The most frequently asked EMDR Supervision questions – Part 3

Before COVID 19 I was writing a 5 part blog series looking at the questions that were asked the most in EMDR supervision. For the past 6 weeks, I have talked in my blog about the challenges and the gains in moving all our work online. 

Over the last week or so I have noticed as we adjust to the current situation and it becomes the new norm, there have been less questions in supervision about doing EMDR online. I was 2 episodes in and had looked at the questions Who should I start working with?( And then part 2 looked at The safe place isn’t working what should I do? (

The next most popular supervision question is about Phase 3 Assessment, and in particular supervisees struggling to get the right cognitions.

As new EMDR therapists we can get pulled into trying to do a perfect assessment phase. What I notice when I’m trying too hard to get something right I lose the connection with my client, I over think and get stuck down a rabbit hole! Does this sound familiar? One of the most useful tips is to record myself and watch it back. I easily pick up the mistakes I make and notice how I could have made the process much more efficient. 

I recall a few years ago I recorded a session of me doing a Phase 3 assessment, when I watched it back I noticed that I spent way too long on the cognitions. I must have been a bit more anxious as I was recording myself because the client told me the cognition straight away and despite me listening attentively (or so I thought), I didn’t hear what she said.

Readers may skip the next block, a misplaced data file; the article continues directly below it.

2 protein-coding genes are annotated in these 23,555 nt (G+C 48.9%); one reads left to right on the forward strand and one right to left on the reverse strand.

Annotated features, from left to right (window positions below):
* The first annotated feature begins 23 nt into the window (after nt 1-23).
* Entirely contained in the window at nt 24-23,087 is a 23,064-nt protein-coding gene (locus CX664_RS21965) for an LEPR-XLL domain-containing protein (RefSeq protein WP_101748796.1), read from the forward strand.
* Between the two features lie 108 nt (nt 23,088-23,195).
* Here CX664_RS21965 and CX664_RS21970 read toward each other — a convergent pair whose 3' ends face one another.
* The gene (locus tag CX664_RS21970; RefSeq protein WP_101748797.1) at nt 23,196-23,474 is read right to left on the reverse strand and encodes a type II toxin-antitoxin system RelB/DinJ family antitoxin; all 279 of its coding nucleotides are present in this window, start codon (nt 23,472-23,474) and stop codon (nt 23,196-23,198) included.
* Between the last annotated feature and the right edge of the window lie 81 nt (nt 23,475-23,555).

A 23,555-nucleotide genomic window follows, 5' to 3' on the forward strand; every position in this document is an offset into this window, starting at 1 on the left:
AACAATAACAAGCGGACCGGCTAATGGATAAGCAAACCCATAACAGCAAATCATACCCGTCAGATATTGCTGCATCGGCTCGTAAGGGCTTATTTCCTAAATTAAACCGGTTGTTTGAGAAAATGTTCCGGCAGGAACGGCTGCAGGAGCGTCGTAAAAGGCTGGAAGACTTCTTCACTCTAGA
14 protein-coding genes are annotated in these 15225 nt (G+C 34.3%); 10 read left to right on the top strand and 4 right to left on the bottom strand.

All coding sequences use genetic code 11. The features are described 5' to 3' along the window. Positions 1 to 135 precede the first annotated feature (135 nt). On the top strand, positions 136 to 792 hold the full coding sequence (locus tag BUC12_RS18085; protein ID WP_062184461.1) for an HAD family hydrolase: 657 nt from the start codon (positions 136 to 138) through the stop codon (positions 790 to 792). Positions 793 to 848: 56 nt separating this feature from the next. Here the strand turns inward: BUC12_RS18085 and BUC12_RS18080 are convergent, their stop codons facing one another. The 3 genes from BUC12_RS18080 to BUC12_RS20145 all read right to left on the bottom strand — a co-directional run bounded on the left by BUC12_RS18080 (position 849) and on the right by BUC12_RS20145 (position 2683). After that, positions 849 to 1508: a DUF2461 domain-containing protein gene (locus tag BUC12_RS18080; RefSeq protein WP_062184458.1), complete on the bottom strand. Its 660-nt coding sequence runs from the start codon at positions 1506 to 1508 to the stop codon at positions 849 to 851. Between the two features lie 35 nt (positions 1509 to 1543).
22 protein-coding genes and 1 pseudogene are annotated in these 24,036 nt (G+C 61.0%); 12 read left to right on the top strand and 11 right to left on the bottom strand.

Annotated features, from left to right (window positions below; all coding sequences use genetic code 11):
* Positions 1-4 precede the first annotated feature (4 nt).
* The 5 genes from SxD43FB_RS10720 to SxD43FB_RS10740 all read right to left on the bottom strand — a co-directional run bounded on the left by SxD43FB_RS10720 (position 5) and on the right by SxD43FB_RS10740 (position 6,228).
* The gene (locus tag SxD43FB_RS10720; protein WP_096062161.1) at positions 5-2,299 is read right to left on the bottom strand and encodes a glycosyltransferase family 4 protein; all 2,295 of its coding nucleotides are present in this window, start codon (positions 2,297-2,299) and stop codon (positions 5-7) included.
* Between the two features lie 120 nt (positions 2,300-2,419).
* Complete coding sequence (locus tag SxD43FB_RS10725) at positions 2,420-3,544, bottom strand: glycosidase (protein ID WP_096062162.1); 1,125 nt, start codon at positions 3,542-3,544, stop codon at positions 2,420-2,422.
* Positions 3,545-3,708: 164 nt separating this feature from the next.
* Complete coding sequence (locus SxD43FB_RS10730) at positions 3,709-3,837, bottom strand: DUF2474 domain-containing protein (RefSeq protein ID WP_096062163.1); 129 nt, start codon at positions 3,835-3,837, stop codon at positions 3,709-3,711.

The key things we need to remember is that the cognitions need to be self referencing, false and for a better treatment effect generalisable. Sometimes we can get in a pickle trying to remember all these things but with practice and time it does become easier. That’s one of the reasons why I always recommend starting simple with EMDR as this gives you the chance to work with more memories. 

There is no harm in having your cognition list with you and showing it to the client if you do get stuck but again don’t spend too much time on this, it does not have to be perfect! It helps if we can remember the purpose of our Phase 3 Assessment, to activate the trauma memory so we can move onto our phase 4 and start desensitising the memory as soon as possible. It’s like being at the top of a diving board, once we have assessed the logistics of the dive, we don’t stay up there forever, we just need to dive in!

I also think it’s ok to make a suggestion to the client if they are struggling to identify a cognition. As we listen to the stories that client’s tell us about the trauma they have experienced, you can often pick out the self referencing statements they make. It really helps me to think about the domains of the cognitions Responsibility, Safety, Self defectiveness and Control. I might say to a client ‘It’s my fault, does that fit?’ for example and most clients will let you know if your suggestion has not connected.

We want to open up the neural networks where the memory and the negative beliefs are stored. Remember that once we have activated the trauma memory we don’t tend to go back to the cognitions until processing is finished.

I also have found that the cognition we identify in the assessment phase are not the only cognitions that get activated and worked through in the Phase 4 desensitisation phase. In my experience therapy involves peeling back the layers so once we have worked through one cognition, a different theme in the processing tends to be worked through too.


Leave a Reply

Avatar placeholder

Your email address will not be published. Required fields are marked *